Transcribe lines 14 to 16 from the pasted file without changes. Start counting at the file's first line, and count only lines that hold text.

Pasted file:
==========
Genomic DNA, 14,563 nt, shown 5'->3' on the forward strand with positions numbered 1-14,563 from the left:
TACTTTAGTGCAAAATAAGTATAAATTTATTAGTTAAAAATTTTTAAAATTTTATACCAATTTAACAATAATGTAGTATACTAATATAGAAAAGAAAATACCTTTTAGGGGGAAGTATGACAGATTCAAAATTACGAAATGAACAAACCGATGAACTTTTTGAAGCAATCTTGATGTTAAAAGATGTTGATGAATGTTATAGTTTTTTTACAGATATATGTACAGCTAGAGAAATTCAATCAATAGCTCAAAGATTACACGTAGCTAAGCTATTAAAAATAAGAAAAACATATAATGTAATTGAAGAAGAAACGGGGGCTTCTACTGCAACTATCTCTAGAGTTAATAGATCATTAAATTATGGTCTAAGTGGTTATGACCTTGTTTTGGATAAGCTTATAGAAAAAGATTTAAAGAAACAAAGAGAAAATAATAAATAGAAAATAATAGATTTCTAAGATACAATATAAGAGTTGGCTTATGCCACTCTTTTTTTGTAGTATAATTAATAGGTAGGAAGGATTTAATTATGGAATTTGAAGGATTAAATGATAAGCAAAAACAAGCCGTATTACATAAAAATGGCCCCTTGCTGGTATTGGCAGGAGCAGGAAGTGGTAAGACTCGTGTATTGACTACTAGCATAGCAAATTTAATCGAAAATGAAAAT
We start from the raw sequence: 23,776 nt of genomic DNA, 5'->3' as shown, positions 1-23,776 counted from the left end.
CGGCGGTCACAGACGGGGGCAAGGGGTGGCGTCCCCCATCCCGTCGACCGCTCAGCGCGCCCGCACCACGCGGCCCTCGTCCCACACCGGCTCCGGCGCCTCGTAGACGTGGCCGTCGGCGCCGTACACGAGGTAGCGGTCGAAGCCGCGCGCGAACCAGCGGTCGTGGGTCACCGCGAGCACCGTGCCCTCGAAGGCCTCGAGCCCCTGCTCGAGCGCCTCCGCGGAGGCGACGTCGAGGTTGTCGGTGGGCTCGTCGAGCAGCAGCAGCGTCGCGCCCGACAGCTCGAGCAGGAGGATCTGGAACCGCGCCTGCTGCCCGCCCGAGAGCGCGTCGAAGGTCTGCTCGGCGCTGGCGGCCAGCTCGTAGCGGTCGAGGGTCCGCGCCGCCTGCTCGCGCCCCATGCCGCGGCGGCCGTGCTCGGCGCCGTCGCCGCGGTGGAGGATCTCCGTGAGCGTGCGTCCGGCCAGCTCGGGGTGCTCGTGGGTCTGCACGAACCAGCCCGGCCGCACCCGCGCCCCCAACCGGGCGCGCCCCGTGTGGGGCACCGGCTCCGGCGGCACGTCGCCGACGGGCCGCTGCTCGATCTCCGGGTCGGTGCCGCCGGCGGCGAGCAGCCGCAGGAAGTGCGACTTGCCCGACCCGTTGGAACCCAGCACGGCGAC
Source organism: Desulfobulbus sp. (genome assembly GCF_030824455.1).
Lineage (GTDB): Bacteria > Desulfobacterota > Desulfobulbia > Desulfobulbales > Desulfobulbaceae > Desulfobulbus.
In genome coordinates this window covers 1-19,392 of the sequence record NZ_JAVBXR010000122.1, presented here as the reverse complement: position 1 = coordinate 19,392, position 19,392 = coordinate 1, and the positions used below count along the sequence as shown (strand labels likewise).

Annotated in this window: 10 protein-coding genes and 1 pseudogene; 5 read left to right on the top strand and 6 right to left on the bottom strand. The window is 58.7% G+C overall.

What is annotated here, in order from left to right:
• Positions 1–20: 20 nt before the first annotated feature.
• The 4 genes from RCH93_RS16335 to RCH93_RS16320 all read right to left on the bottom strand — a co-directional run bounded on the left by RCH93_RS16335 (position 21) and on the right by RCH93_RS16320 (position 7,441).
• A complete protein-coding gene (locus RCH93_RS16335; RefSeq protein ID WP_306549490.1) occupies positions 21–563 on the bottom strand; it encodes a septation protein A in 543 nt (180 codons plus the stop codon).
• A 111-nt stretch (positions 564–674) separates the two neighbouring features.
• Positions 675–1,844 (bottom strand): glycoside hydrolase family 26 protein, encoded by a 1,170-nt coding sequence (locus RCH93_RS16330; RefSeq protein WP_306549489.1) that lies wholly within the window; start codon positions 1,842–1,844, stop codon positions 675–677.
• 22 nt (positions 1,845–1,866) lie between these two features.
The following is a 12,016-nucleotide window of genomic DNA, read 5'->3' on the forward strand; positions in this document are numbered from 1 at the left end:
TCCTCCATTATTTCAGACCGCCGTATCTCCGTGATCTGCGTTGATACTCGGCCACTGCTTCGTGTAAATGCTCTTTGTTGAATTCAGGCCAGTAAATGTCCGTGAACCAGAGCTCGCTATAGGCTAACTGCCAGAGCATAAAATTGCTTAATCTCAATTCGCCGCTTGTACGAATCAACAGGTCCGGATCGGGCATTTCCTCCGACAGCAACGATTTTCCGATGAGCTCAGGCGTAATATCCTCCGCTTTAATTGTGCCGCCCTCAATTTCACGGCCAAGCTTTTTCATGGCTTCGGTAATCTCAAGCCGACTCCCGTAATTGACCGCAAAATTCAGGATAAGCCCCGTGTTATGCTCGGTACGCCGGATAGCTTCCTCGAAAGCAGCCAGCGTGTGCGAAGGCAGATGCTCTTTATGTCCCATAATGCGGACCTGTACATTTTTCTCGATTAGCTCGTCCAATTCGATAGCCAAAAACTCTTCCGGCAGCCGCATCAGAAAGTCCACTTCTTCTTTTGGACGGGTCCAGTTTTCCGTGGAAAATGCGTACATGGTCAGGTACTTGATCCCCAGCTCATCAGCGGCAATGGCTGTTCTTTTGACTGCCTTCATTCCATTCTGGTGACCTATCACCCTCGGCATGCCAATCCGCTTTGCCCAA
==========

• Positions 675–1,844 (bottom strand): glycoside hydrolase family 26 protein, encoded by a 1,170-nt coding sequence (locus RCH93_RS16330; RefSeq protein WP_306549489.1) that lies wholly within the window; start codon positions 1,842–1,844, stop codon positions 675–677.
• 22 nt (positions 1,845–1,866) lie between these two features.
The following is a 12,016-nucleotide window of genomic DNA, read 5'->3' on the forward strand; positions in this document are numbered from 1 at the left end: